Tuesday, February 11, 2014

I do believe that Power Point has ruined the teaching experience.  I speak from experience, vast experience, sitting in a classroom, watching the teacher read from the board.... leaving me bored in my chair.

I don't understand it.  Long, newsy, two and three sentence points, strung together in a wall of text alleviated only by the italicized titles, adorned the screen in the Rubel Auditorium this morning, just as they had the two weeks before.  I read them, digested them, then settled back in my chair so that the instructor could read them aloud.

It would be too much to assume, I imagine, that the room full of adult learners were actually capable of reading them to themselves.  The teacher felt the need to read them to us.  His voice is loud and clear and full of energy.  He reads well.... I have lots and lots of examples to back up my claim.

He's read paragraphs from the novel we're studying, long, dense, already read by the audience, chapters we had devoured on our own but which were being brought back to life on Monday morning.  He didn't stop to point out the more interesting sentences.  His voice rose and dropped as we were drawn into the story... at least, that was his intent, I suppose.  All I could do was seethe.

It's insulting to the students in the room.  We are not there because our parents are paying our tuition. We are adults in an adults-only program.  We have chosen to be in the room.  We have other options, and we selected this one.  Other teachers in the program have marveled at the wonderfulness of standing in front of a group of students who have not only read the material, but are able to sit quietly without texting or answering email or surfing the interwebs. We are, in general, an attentive bunch.

But when the information is presented in type before our eyes, it is hard to remain interested in the repetitious recitation of the words.  How I wish he would take off from the starting points he's written and let his mind wander to further edges of analysis.  How I wish he would expand upon the facts he's presenting.  Those facts are clear as bells, right there in bold type in front of my eyes.  They need amplification, explanation, context and discussion.  They do not require reading aloud.

There are other areas of classroom management in which he is failing, as well.  It's a big room and some of the students have small voices; a portable microphone is provided to remedy the inevitable what did she say querying.  Unfortunately, the class has its fair share of those who know that what they have to say is of such importance that it cannot wait to be shared - with or without the mic. Not only does he seem incapable of staunching the bloviations, he adds insult to injury by not sharing the voice amplification system.  I suppose I should be grateful that my ears were spared the nonsense being spouted - 21st century personal stories have no place in an analysis of Victorian ghost stories.  Still, it's frustrating to watch a conversation in which you cannot participate.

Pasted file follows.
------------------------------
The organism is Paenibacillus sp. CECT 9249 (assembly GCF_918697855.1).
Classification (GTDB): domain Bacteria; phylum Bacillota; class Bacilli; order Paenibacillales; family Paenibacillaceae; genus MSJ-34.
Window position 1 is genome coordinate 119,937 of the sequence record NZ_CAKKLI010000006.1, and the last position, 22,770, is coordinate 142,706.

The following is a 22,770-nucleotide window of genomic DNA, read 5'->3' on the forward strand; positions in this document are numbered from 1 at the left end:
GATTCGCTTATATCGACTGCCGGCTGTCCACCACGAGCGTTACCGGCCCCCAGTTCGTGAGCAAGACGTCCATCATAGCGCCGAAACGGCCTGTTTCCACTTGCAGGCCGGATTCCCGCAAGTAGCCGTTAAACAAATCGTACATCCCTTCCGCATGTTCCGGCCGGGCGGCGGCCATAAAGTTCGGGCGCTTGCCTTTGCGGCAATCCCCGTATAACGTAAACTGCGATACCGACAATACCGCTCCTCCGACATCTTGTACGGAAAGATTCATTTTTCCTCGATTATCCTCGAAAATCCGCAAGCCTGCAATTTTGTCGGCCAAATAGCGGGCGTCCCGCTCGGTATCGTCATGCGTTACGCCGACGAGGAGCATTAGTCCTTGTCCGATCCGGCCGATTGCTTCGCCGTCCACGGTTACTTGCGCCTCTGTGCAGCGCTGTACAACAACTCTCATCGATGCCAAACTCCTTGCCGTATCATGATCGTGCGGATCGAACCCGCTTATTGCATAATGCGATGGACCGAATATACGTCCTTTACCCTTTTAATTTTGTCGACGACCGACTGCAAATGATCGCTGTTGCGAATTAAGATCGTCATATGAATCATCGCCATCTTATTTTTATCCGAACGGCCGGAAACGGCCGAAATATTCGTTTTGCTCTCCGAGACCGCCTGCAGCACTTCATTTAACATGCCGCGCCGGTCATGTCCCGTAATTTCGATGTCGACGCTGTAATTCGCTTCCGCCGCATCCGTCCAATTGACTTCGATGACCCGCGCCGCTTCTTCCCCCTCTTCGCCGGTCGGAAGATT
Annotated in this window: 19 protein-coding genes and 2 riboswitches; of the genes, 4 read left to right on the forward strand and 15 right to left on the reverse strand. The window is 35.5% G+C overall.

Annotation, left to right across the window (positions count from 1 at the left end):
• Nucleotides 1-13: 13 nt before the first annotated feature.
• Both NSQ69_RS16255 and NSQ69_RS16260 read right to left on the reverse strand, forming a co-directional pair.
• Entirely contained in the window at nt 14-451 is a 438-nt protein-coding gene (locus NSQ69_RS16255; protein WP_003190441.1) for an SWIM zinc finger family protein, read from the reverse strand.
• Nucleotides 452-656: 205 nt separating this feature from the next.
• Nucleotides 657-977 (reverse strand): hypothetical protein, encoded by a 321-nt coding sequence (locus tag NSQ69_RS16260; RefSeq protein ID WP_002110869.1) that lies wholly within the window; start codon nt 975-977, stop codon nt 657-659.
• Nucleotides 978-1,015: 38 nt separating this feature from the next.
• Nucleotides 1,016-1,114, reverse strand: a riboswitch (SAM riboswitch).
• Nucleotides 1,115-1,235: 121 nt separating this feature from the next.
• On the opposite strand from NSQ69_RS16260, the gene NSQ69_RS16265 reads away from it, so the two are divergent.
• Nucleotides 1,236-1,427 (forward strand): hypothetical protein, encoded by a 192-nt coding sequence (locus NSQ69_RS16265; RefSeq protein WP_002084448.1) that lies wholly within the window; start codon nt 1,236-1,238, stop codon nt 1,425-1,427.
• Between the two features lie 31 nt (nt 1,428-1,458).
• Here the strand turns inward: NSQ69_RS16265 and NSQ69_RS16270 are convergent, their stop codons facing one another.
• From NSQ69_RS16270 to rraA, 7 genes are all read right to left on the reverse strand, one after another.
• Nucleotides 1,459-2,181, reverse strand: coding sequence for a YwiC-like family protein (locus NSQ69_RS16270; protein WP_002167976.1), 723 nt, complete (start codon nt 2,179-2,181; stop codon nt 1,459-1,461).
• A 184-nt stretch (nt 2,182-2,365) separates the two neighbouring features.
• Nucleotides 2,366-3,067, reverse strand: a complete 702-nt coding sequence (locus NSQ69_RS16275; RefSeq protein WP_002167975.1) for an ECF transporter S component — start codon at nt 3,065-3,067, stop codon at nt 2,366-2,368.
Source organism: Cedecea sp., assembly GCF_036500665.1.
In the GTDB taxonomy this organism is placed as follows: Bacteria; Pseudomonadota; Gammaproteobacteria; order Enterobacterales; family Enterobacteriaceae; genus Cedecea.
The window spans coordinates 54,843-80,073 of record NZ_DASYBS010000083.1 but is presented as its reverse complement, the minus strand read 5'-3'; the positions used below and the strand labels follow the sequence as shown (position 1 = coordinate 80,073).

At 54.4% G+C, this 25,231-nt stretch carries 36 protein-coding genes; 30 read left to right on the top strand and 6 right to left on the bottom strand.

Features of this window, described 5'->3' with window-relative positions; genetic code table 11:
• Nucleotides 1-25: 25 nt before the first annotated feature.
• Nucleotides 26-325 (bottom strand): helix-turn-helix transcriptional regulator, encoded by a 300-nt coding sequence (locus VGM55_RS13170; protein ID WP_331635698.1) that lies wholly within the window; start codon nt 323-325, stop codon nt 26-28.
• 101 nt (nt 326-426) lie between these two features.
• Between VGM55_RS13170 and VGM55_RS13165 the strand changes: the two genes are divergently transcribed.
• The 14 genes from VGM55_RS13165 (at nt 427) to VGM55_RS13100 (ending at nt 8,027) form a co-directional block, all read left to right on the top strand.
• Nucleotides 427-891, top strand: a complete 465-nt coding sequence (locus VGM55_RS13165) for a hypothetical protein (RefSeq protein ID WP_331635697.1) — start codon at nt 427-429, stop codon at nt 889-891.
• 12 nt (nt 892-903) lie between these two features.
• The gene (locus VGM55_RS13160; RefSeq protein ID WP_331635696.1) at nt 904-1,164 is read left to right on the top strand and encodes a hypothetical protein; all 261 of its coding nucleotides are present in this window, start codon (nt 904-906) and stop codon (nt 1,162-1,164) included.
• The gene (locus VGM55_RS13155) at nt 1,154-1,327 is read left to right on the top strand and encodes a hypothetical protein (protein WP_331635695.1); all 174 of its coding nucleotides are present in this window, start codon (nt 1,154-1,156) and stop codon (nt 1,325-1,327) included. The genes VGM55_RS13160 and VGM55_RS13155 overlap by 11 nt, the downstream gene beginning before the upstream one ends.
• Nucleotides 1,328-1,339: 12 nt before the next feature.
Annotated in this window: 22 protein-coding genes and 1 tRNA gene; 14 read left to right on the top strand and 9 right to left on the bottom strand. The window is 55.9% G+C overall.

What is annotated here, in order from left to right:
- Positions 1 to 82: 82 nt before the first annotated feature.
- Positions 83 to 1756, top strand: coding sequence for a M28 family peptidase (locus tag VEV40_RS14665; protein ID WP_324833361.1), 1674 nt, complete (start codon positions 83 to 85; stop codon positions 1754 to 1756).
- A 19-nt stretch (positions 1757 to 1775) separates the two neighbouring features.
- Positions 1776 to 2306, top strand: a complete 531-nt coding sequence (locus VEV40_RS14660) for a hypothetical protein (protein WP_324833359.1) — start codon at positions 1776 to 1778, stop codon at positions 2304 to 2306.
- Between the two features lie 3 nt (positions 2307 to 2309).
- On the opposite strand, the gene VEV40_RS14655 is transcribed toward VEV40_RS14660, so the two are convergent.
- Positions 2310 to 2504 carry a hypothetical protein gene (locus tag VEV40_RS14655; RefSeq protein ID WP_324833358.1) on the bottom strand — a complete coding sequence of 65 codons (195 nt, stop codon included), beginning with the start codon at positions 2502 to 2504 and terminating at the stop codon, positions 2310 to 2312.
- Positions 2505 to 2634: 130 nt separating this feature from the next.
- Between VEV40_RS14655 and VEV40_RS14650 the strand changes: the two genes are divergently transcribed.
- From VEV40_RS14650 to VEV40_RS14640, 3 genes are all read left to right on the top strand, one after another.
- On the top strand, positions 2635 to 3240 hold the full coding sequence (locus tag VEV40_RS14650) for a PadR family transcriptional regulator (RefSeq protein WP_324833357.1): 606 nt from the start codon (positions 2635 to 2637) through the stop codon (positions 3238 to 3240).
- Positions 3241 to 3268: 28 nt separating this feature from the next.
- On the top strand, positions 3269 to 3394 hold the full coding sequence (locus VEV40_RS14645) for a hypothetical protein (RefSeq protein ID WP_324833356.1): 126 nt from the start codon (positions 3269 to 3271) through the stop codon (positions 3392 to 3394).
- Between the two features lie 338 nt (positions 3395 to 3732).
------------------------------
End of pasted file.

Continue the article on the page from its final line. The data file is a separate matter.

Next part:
I've spoken to the program leader, who is powerless.  He's an important professor; she can't presume to give him pedagogical tips.

Why do I continue to attend?  I'm enjoying the works we are reading (Christmas CarolThe Woman in White) and I enjoy the company of my fellow students. Today, while he was reading his words aloud to the captive audience, I pretended to follow along as I read on further in the text.  I don't want to be rude.  I just don't want to waste my time.

Sigh.  Not a big problem, but one I needed to get off my chest.  Thanks for listening, denizens.

6 comments:

  1. Totally agree. This is why I rarely use PPT in my classroom. I only use it to show illustrations and photos that my class needs to discuss (I teach history of advertising at a local college). Otherwise, if you want the information, you attend the lectures and discussions. Reading your PPTs is lazy pedagogy -- if I want my students involved with the material, I have to be involved with it as well, and that doesn't mean reading a PPT deck that I created 3 years ago.

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    1. The pictures are wonderful, but I agree - it's lazy pedagogy. He seems to have so much more to say, but insists on reading the written words aloud. GRRRR...........
      a/b

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  2. You are so right--powerpoint is annoying. I refused to use it when I was teaching. Now it annoys me every time I see someone using it, and using it badly, which most do. Wasting time is a big sin in my book.

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    1. That's what bothers me most of all.. the waste of my time, and his. I know he has more to say.....
      a/b

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  3. I absolutely hate PowerPoint. I had to give a presentation about a month ago at work and my director asked me where my PowerPoint presentation was. Told him that I felt like people rely too heavily on PowerPoint and end up reading their presentation. I was able to give my presentation without slides and it was quite refreshing. I could just chat and show demo's of what I was talking about. I may do this going forward.

    If you want to read a lot about how PowerPoint is ruining communication, check out Edward Tufte. http://www.wired.com/wired/archive/11.09/ppt2.html

    Many of the people in my office have taken his course and they say it's one of the best courses they have ever taken.

    Hope you are having a great day.


    Megan xxx

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    1. I'm passing the link on to the director of the program. Perhaps she can subtly share it. As always, Megan, you steer me in the right direction!
      a/b

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